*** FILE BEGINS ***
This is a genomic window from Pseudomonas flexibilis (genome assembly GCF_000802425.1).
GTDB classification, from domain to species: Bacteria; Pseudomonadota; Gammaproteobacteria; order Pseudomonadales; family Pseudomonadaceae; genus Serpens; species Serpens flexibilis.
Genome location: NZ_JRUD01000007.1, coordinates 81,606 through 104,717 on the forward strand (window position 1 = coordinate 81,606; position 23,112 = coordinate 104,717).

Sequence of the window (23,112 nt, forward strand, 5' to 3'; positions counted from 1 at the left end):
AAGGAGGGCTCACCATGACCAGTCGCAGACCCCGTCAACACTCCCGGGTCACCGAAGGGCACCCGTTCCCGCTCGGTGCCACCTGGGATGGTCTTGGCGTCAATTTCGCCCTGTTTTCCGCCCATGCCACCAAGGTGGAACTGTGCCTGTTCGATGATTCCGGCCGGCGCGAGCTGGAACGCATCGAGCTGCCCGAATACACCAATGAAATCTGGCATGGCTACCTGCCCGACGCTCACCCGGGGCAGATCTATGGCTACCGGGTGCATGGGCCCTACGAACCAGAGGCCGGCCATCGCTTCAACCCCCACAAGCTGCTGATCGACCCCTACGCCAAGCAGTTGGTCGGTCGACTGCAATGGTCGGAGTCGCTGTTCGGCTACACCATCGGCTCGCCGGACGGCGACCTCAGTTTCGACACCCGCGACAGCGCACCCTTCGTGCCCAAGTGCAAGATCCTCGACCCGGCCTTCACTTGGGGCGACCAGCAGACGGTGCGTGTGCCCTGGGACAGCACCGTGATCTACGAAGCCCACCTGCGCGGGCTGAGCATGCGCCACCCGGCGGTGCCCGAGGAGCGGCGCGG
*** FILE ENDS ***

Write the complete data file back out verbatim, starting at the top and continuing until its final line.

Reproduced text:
This is a genomic window from Pseudomonas flexibilis (genome assembly GCF_000802425.1).
GTDB classification, from domain to species: Bacteria; Pseudomonadota; Gammaproteobacteria; order Pseudomonadales; family Pseudomonadaceae; genus Serpens; species Serpens flexibilis.
Genome location: NZ_JRUD01000007.1, coordinates 81,606 through 104,717 on the forward strand (window position 1 = coordinate 81,606; position 23,112 = coordinate 104,717).

Sequence of the window (23,112 nt, forward strand, 5' to 3'; positions counted from 1 at the left end):
AAGGAGGGCTCACCATGACCAGTCGCAGACCCCGTCAACACTCCCGGGTCACCGAAGGGCACCCGTTCCCGCTCGGTGCCACCTGGGATGGTCTTGGCGTCAATTTCGCCCTGTTTTCCGCCCATGCCACCAAGGTGGAACTGTGCCTGTTCGATGATTCCGGCCGGCGCGAGCTGGAACGCATCGAGCTGCCCGAATACACCAATGAAATCTGGCATGGCTACCTGCCCGACGCTCACCCGGGGCAGATCTATGGCTACCGGGTGCATGGGCCCTACGAACCAGAGGCCGGCCATCGCTTCAACCCCCACAAGCTGCTGATCGACCCCTACGCCAAGCAGTTGGTCGGTCGACTGCAATGGTCGGAGTCGCTGTTCGGCTACACCATCGGCTCGCCGGACGGCGACCTCAGTTTCGACACCCGCGACAGCGCACCCTTCGTGCCCAAGTGCAAGATCCTCGACCCGGCCTTCACTTGGGGCGACCAGCAGACGGTGCGTGTGCCCTGGGACAGCACCGTGATCTACGAAGCCCACCTGCGCGGGCTGAGCATGCGCCACCCGGCGGTGCCCGAGGAGCGGCGCGG